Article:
Page created on October 26, 2021. Not updated since.
- Tendon injuries are usually traumatic. They’re classified into injuries of the flexor and extensor tendons, and into five and eight zones, respectively. There is loss of active flexion or extension of the affected finger. Treatment is usually surgical repair.
- Jersey finger is an injury of flexor tendons in zone I which leaves the affected finger lying is slight extension at rest. Treatment is surgical repair.
- Mallet finger is an injury of extensor tendons where the finger rests in 45° of flexion. Treatment is splint fixation or internal fixation
- Boutonniere deformity is an injury where the finger is in PIP flexion and DIP extension. Treatment is splint fixation or surgical repair.
Tendon injuries of the hand
Definition and epidemiology
Tendon injuries are traumatic injuries but are relatively rare. There may be concomitant neurovascular injury.
We can distinguish injury of flexor tendons and extensor tendons. Flexor tendon injuries are those which affect the tendons of the flexors of the hand:
- Flexor digitorum superficialis (FDS)
- Flexor digitorum profundus (FDP)
- Flexor pollicis longus (FPL)
- Flexor carpi radialis (FCR)
- Flexor carpi ulnaris (FCU)
A jersey finger is a characteristic injury of flexor tendons in zone I. It’s caused by avulsion of the FDP from its insertion at the base of the distal phalanx, usually of the ring finger.
Extensor tendon injuries are those which affect the tendons of the extensors of the hand:
- Extensor digitorum
- Extensor digiti minimi
- Extensor carpi ulnaris
- Extensor pollicis longus
- Extensor pollicis brevis
- Extensor indicis
Mallet finger and boutonniere deformity are characteristic injuries of extensor tendons. Mallet finger is caused by disruption of the extensor tendon distal to the DIP joint. Boutonniere deformity is caused by rupture of the extensor tendon over the PIP joint.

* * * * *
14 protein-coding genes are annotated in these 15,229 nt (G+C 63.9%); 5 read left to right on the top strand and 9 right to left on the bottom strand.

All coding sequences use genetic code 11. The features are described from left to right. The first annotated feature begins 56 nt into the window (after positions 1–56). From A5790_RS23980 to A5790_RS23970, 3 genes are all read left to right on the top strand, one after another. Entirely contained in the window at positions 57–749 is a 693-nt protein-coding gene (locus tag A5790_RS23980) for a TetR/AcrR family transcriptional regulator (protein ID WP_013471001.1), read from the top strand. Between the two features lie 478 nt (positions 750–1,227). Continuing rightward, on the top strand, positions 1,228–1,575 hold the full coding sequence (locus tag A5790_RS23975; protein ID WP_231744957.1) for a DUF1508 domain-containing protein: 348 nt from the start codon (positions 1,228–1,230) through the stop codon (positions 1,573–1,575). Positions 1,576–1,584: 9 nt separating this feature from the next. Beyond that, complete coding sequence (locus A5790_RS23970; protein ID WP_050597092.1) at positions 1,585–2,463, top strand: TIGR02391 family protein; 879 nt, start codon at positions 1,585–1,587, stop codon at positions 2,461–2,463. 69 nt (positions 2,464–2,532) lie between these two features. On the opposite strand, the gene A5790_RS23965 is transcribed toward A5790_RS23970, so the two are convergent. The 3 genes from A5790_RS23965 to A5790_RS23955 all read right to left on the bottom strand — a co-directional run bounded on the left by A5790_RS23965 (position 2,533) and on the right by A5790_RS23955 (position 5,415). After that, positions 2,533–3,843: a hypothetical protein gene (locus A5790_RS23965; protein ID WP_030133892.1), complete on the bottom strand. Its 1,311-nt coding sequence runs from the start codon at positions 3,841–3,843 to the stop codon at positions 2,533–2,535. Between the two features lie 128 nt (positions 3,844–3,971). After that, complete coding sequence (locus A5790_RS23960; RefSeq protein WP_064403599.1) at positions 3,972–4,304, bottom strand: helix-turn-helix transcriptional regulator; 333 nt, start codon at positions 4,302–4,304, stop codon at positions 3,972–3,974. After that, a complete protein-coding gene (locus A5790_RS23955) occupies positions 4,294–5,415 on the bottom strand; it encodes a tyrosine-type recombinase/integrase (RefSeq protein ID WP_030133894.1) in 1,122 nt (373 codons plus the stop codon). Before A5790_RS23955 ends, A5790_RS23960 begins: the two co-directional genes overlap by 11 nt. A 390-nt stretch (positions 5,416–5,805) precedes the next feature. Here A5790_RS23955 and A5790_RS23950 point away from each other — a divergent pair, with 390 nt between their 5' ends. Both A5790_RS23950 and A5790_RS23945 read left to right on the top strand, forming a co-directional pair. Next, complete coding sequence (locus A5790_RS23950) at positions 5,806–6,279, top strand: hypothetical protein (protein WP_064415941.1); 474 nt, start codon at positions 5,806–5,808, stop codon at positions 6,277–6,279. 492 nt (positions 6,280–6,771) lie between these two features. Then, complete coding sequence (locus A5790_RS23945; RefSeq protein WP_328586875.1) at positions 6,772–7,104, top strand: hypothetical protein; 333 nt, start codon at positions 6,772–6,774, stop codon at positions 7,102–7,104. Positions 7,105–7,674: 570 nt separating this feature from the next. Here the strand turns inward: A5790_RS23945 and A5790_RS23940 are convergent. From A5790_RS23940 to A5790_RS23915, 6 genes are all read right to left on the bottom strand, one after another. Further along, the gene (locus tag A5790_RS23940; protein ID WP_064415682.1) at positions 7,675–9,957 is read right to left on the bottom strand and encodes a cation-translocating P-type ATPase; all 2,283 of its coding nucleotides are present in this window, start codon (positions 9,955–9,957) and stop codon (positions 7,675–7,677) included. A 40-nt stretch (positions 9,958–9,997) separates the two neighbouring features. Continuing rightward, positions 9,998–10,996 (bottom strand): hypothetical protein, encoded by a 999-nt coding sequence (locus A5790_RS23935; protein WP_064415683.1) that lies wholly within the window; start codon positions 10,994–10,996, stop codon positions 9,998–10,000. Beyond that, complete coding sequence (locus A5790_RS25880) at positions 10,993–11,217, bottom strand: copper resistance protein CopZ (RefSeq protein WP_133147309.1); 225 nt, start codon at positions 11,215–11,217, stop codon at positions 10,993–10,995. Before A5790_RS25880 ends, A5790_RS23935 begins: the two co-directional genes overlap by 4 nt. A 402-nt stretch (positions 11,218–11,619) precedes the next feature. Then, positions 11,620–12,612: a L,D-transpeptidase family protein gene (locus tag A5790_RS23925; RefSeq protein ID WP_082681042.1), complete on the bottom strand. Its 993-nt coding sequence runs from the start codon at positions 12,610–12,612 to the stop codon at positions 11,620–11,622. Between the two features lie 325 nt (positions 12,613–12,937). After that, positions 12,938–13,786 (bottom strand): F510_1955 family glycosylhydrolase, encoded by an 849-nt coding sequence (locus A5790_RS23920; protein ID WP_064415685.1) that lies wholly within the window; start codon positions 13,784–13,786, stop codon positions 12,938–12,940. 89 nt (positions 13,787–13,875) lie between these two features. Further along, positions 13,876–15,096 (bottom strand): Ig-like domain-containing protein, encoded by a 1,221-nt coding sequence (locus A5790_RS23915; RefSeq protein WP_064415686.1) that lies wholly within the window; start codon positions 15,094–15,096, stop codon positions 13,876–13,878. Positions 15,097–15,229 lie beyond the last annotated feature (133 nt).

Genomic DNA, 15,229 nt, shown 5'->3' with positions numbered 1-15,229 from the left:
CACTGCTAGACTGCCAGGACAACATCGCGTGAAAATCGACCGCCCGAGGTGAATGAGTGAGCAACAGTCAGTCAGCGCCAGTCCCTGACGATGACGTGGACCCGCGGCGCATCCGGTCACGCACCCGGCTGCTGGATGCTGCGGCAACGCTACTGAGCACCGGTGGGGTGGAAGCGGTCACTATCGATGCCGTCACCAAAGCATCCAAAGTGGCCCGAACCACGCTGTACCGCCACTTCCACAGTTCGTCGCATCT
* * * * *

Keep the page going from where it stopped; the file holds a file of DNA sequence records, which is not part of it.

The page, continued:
Tendon injuries may occur due to cutting, pulling, or stretching forces.
We can classify flexor tendon injuries according into five “zones”:
|Zone I||Fingertips, area from distal to FDS insertion|
|Zone II||Fingers, area from FDS insertion to palm|
|Zone III||Palm area|
|Zone IV||Carpal tunnel area|
|Zone V||Area from carpal tunnel to forearm|
Zone III injury has a high risk of neurovascular injury and a poor prognosis.
Extensor tendon injuries are classified into eight similar zones.
The patient experiences loss of active flexion or extension of the involved digits, and there may be local swelling and pain. In case of jersey finger, the finger lies in slight extension compared to the other fingers in rest.
In case of mallet finger the finger rests at 45° of flexion. In case of boutonniere deformity the finger is in PIP flexion and DIP extension.
Diagnosis and evaluation
Diagnosis is clinical and based on the function of flexion and extension for each joint in the hand, the resting position, as well as any concomitant skin injuries.
Initial wound care is important. Most tendon injuries require surgical repair or reconstruction, except partial lacerations which may be treated conservatively. Implants or grafts may be used for reconstruction. Physiotherapy and controlled rehabilitation (Kleinert protocol) is important to regain as much function as possible.
Mallet finger requires either splint fixation with the DIP in hyperextension or internal fixation. Boutonniere deformity requires splint fixation with the PIP in hyperextension or suturing.